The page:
CHENNAI: The public hearing on waste dumping at Pallikaranai marshland, organised by the expert committee on solid waste management at Pallikaranai, on Sunday saw a good response from residents and environmentalists.

Initiating the meeting, Sheela Rani Chunkath, convener of the expert committee, said the Corporation Commissioner had pointed out that it was hard to entirely stop dumping operation at the Perungudi yard because of the space constraint.

Thoraipakkam resident Dheena Rajan, who works for a software company located opposite the yard, said the Perungudi sewage treatment plant was overflowing with raw sewage and had affected her well water, which had turned red in colour.

Ms. Rajan recalled an incident when she complained to the Tamil Nadu Pollution Control Board and an official asked her: “Why did you buy a house near Perungudi dump yard?”

“My husband and I suffer from rashes and suffocation because of the burning of garbage and our health, which was much better before we shifted to Thoraipakkam, has deteriorated,” she added.

S. Kumararaja, convener, Save Pallikaranai Marsh Land Forum, thanked the State Government for declaring a portion of the marsh land a protected area under the Forest Act.

He wanted the entire marsh land, including the dump yard, to be brought under the Forest Act.

In response to the suggestion from Ms. Chunkath on source segregation of waste by individual households, Mr. Kumararaja said Neel Metal Fanalca (NMF), which takes care of the conservancy operation in four zones of the city, should undertake source segregation of waste.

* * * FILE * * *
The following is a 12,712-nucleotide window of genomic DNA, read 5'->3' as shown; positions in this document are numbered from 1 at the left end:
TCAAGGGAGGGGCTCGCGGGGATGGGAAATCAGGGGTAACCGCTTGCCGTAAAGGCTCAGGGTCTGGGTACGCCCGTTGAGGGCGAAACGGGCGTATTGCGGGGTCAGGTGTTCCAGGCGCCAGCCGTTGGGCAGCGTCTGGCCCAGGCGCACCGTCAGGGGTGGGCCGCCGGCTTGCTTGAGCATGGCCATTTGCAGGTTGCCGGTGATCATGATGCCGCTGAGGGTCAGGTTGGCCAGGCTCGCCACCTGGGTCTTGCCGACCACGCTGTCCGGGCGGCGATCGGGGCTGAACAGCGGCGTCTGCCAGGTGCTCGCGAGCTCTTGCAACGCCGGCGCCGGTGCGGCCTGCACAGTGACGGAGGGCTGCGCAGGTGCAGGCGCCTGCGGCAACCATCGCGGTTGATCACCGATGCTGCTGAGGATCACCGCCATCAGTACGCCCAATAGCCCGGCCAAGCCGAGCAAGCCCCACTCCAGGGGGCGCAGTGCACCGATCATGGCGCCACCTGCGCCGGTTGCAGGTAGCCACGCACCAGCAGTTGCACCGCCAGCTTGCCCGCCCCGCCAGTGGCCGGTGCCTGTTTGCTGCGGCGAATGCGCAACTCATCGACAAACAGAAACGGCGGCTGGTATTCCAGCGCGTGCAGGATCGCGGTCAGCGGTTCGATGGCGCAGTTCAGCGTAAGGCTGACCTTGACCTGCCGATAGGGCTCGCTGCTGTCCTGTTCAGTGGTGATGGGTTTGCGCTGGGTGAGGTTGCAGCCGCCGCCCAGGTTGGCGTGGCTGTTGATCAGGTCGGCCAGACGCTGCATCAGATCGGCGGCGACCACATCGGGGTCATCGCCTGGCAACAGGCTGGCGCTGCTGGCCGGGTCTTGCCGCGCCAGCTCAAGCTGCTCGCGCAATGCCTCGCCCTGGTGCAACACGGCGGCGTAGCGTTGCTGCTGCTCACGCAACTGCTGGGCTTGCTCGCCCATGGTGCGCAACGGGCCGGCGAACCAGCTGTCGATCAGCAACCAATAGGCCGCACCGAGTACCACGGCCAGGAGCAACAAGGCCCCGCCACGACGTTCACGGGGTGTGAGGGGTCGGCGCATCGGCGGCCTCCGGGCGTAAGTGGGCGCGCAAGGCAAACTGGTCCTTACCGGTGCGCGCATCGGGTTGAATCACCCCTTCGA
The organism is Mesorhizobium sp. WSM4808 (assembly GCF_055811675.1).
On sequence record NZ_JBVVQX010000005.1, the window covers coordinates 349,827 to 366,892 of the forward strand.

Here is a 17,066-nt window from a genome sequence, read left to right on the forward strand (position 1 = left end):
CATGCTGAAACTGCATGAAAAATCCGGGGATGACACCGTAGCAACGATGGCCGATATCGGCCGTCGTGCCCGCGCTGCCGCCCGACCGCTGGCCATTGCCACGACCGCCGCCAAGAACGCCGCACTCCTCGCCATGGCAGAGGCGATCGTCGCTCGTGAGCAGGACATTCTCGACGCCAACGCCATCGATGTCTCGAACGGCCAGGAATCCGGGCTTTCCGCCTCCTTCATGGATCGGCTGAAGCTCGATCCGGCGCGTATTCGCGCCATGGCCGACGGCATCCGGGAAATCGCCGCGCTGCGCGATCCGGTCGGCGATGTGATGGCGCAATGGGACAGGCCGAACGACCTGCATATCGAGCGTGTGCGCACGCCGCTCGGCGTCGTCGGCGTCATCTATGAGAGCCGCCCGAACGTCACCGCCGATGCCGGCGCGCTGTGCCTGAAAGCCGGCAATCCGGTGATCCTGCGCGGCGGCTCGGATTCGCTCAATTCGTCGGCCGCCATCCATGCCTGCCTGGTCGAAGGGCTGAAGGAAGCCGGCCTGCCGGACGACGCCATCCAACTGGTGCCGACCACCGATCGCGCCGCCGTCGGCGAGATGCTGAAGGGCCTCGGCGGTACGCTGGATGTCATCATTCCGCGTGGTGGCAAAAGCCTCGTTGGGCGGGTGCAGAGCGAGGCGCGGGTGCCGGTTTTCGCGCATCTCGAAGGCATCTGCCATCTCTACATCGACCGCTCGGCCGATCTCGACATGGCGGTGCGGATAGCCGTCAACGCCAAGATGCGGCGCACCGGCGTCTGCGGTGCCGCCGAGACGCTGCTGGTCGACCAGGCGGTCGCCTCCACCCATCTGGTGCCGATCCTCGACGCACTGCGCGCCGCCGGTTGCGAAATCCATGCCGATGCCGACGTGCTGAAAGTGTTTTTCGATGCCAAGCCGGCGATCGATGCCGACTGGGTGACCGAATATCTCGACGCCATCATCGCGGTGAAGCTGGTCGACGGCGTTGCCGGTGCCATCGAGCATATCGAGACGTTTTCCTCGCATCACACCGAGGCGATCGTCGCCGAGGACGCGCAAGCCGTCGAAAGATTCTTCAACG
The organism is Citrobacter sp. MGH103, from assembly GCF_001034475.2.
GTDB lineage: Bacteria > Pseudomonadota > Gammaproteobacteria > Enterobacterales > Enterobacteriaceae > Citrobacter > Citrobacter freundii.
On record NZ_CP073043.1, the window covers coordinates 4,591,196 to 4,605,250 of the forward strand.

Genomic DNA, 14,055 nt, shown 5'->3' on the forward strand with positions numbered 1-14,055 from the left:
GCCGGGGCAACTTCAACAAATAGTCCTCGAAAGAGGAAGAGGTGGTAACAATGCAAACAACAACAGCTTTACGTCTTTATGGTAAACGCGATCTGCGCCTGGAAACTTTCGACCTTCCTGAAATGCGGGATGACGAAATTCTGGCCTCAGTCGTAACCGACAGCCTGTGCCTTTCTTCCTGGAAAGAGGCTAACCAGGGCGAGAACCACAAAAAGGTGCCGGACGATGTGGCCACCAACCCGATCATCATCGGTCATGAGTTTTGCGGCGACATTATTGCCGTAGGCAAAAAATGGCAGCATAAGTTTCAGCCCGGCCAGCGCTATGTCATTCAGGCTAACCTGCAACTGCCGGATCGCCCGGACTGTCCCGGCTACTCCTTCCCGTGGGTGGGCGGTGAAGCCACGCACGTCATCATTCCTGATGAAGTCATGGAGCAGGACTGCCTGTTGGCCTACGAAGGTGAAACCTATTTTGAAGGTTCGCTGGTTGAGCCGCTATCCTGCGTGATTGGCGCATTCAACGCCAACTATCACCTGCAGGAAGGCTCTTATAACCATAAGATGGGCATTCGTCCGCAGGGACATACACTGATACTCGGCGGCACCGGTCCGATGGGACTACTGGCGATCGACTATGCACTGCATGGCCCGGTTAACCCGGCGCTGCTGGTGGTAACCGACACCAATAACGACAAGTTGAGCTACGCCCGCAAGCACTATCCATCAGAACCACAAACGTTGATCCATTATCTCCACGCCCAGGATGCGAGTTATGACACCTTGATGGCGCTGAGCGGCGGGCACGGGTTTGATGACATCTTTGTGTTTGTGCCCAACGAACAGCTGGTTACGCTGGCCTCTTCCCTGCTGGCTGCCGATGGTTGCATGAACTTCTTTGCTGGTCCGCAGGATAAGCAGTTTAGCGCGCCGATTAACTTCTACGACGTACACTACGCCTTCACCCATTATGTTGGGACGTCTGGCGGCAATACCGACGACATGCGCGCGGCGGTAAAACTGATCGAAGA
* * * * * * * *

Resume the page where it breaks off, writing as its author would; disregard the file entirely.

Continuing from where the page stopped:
Producing photocopies of the agreement signed between the Chennai Corporation and the NMF, he asked what stopped the civic agency from enforcing source segregation of waste by the private conservancy operator.

S. Kannan, a resident of Rajeev Nagar, Thoraipakkam, complained that the dumping of garbage and letting out of raw sewage water had completely destroyed the environment. Mr. Kannan said: “Residents are facing big health hazards because of the environmental degradation here.”

On an average he spends Rs. 2,000 a month on medical expenses for his family, with Rs. 200 being spent a day on purchase of water for drinking, cooking and washing.

Jaysree Vencatesan, joint director, Care Earth, an environmental organisation that has undertaken studies on the Pallikaranai marsh land, spoke in detail about the history of the marsh land, which was once spread over 5,000 hectares.

It has gradually been reduced to 500 hectares because of parcelling of the marsh land to government agencies, she pointed out. She said that with the marsh land being the rain water buffer zone for south Chennai, the reduction in the size of the marsh land was also the reason for flooding of residential localities.

Gopal Krishna, an environmentalist from New Delhi, said Chennai Corporation, which was exploring production of refuse-derived fuel (RDF) pellets from garbage at the Perungudi dump yard, should rescind such a move, as it was a failure in other States.

Krishna said the compacting of waste was another way of releasing toxic fumes and affected the public health and environment.

Source: http://www.hindu.com/2008/10/06/stor...0659090400.htm